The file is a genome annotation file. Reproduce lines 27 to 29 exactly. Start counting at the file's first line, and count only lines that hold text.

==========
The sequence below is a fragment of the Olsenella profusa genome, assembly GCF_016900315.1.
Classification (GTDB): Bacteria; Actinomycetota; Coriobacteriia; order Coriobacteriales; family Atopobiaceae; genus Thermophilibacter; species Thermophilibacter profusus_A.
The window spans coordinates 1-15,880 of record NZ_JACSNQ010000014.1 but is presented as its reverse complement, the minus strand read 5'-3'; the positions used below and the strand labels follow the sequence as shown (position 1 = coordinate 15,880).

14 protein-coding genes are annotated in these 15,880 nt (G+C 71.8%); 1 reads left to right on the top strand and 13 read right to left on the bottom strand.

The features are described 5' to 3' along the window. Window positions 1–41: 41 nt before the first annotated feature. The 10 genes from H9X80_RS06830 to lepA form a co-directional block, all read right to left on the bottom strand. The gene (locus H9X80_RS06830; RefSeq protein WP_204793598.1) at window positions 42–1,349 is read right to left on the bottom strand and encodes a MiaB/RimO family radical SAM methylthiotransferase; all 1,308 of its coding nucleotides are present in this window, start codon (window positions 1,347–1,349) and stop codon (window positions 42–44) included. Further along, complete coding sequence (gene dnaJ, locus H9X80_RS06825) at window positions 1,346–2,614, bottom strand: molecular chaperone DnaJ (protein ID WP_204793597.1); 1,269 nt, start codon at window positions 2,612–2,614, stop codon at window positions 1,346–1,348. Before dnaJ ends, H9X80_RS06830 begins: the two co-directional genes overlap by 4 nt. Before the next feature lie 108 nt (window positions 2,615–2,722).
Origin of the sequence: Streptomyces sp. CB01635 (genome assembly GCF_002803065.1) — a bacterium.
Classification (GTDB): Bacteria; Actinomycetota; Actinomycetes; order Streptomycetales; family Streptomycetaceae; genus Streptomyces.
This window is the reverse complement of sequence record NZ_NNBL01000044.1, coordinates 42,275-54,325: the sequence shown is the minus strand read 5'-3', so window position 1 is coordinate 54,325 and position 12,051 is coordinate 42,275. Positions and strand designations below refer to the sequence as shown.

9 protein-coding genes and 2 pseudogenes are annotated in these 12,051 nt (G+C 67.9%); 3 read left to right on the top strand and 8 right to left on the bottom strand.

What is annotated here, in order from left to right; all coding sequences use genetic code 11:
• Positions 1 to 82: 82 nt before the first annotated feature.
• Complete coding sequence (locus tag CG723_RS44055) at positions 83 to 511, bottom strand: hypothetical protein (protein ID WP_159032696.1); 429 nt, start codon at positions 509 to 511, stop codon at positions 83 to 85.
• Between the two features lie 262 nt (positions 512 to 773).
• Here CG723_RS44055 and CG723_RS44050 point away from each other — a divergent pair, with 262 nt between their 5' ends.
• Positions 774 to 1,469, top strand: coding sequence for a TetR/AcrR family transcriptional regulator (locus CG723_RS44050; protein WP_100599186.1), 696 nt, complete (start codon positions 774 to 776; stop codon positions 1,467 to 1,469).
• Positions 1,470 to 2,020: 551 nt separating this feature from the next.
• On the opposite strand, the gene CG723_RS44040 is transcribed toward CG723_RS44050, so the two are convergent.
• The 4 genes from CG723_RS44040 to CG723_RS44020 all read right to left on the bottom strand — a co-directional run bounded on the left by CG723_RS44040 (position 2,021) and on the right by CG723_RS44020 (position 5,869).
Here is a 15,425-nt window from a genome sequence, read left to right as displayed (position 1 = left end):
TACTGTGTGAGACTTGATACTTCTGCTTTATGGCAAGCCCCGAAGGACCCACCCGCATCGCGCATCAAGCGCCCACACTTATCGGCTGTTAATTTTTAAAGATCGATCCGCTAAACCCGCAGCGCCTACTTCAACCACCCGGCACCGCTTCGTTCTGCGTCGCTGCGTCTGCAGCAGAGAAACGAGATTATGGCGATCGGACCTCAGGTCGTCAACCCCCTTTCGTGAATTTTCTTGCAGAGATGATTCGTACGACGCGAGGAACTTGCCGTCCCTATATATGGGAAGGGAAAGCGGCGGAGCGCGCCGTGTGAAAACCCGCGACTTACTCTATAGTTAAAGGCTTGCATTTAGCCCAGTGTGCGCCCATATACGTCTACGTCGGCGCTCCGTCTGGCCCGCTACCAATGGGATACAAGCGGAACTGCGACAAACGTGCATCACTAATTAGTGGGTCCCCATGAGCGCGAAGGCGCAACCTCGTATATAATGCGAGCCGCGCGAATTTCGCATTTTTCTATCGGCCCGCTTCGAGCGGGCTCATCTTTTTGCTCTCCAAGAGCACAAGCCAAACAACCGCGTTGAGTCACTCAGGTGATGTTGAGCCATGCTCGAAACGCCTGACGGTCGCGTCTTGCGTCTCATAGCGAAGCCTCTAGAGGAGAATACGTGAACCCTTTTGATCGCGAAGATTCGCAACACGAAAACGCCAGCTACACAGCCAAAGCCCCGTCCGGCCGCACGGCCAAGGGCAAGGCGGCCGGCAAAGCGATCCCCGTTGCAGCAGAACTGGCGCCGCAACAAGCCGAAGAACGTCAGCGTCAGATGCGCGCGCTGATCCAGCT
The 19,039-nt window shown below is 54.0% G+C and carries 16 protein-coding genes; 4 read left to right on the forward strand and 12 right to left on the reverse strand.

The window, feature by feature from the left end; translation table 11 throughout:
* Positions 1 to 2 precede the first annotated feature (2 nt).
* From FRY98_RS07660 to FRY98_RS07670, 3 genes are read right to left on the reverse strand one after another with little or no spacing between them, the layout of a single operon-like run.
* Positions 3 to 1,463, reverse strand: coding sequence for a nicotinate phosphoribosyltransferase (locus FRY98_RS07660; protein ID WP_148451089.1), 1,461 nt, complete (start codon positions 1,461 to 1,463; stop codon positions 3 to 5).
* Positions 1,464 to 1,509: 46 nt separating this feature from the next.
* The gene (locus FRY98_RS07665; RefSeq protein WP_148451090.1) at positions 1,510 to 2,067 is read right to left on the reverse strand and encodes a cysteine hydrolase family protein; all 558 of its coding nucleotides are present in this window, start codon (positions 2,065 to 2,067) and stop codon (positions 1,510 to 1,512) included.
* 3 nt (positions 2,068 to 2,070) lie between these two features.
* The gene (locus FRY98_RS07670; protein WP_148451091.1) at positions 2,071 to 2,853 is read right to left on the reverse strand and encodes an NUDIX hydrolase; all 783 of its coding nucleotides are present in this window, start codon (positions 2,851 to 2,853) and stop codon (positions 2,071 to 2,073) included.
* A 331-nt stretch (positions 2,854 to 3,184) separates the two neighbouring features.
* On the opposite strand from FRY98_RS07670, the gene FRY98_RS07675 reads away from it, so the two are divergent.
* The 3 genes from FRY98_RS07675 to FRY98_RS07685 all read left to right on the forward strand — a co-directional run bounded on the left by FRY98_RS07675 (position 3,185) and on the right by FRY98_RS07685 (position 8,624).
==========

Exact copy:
* The gene (locus FRY98_RS07665; RefSeq protein WP_148451090.1) at positions 1,510 to 2,067 is read right to left on the reverse strand and encodes a cysteine hydrolase family protein; all 558 of its coding nucleotides are present in this window, start codon (positions 2,065 to 2,067) and stop codon (positions 1,510 to 1,512) included.
* 3 nt (positions 2,068 to 2,070) lie between these two features.
* The gene (locus FRY98_RS07670; protein WP_148451091.1) at positions 2,071 to 2,853 is read right to left on the reverse strand and encodes an NUDIX hydrolase; all 783 of its coding nucleotides are present in this window, start codon (positions 2,851 to 2,853) and stop codon (positions 2,071 to 2,073) included.